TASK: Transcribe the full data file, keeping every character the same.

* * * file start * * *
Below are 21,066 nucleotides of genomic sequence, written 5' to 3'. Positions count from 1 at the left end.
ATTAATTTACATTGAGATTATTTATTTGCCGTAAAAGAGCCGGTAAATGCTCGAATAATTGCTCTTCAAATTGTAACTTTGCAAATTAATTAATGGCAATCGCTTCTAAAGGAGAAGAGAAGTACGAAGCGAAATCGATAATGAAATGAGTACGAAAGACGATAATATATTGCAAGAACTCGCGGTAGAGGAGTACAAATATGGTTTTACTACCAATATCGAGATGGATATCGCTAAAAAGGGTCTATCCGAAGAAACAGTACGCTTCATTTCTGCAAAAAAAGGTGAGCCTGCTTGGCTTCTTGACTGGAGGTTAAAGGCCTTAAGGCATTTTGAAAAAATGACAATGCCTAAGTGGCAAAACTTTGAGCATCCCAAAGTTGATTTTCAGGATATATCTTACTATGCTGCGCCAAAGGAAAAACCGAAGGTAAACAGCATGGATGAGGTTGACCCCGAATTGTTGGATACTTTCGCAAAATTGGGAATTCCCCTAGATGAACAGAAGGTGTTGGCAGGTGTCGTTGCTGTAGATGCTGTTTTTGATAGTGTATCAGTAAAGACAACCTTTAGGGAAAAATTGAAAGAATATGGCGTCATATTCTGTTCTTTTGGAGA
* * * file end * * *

Below are 21,066 nucleotides of genomic sequence, written 5' to 3'. Positions count from 1 at the left end.
ATTAATTTACATTGAGATTATTTATTTGCCGTAAAAGAGCCGGTAAATGCTCGAATAATTGCTCTTCAAATTGTAACTTTGCAAATTAATTAATGGCAATCGCTTCTAAAGGAGAAGAGAAGTACGAAGCGAAATCGATAATGAAATGAGTACGAAAGACGATAATATATTGCAAGAACTCGCGGTAGAGGAGTACAAATATGGTTTTACTACCAATATCGAGATGGATATCGCTAAAAAGGGTCTATCCGAAGAAACAGTACGCTTCATTTCTGCAAAAAAAGGTGAGCCTGCTTGGCTTCTTGACTGGAGGTTAAAGGCCTTAAGGCATTTTGAAAAAATGACAATGCCTAAGTGGCAAAACTTTGAGCATCCCAAAGTTGATTTTCAGGATATATCTTACTATGCTGCGCCAAAGGAAAAACCGAAGGTAAACAGCATGGATGAGGTTGACCCCGAATTGTTGGATACTTTCGCAAAATTGGGAATTCCCCTAGATGAACAGAAGGTGTTGGCAGGTGTCGTTGCTGTAGATGCTGTTTTTGATAGTGTATCAGTAAAGACAACCTTTAGGGAAAAATTGAAAGAATATGGCGTCATATTCTGTTCTTTTGGAGA